Everyone is after the Orange Crush-colored ’64 Chevy Malibu in 'Repo Man', but one team is paid to track it down. Emilio Estevez plays Otto, a repo man in-training, as it were, by the quirky Bud (Harry Dean Stanton), a longtime repo man showing the rookie how to play the game. Car repossession is a dangerous gig. Most people don’t want to lose their vehicles, some of those people are 6’10” and aggressive. After the Feds put a bounty on the car, every other repo man in the LA area is after the vehicle too. It seems aliens may be involved with that Chevy, and the CIA is on a mad search to find it.
The film received rave reviews from critics. It’s a distinctly LA film that hits home with Bud’s running commentary. Filmed mostly on location, 'Repo Man' is an unconventional film that took spectacular risks that paid off spectacularly. The organic and original comedy hits spot on with a continuous string of hilarious surprises.
Mad Max Rockatansky is legendary. He’s a badass cop who survives an apocalyptic disaster in the Australian outback. 'Mad Max' is a 1979 futuristic sci-fi taking place during the not-to-distant future after the collapse of society. It’s a ruthless world and he’s seen the worst of man. The worst of the worst is a bloody, murderous pack of motorcyclists who were furious after Mad Max gutted one of their guys. In retaliation, the biker gang slaughtered Max’s entire family. He has nothing left to do but go savage on them to avenge the murders.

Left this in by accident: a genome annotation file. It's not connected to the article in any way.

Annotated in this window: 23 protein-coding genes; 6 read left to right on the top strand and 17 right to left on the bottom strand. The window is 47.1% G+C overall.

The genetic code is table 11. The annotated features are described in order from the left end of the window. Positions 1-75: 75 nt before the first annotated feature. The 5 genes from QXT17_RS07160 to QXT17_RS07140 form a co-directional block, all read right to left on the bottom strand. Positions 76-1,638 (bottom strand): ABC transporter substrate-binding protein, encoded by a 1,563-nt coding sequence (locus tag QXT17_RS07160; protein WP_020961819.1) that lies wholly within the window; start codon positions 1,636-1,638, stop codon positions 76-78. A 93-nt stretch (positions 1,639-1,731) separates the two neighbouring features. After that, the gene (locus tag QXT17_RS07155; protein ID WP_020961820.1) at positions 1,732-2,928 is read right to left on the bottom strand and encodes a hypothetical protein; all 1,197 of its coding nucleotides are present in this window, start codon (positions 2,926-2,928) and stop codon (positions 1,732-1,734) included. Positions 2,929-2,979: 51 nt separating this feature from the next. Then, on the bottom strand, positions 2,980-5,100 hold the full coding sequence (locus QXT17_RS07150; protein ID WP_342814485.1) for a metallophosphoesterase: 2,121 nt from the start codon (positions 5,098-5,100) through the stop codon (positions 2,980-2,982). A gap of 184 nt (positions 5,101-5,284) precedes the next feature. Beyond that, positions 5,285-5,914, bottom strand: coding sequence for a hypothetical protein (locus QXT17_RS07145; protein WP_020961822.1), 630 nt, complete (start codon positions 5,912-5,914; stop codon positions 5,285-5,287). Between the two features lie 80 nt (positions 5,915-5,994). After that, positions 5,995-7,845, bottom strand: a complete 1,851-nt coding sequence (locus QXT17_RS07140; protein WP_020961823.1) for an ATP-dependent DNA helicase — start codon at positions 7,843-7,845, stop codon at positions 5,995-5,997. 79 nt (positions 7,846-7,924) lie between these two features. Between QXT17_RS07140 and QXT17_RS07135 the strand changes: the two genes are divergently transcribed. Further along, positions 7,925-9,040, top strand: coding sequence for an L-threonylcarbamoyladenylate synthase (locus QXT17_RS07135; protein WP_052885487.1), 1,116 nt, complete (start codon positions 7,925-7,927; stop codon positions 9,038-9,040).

Written by James McCausland with director George Miller, the film sparked a massive franchise with Mel Gibson as Mad Max. The modified black Ford Falcon, a ferocious V-8, is Max’s vehicle of choice that is a constant in the franchise. The car stunts are epic.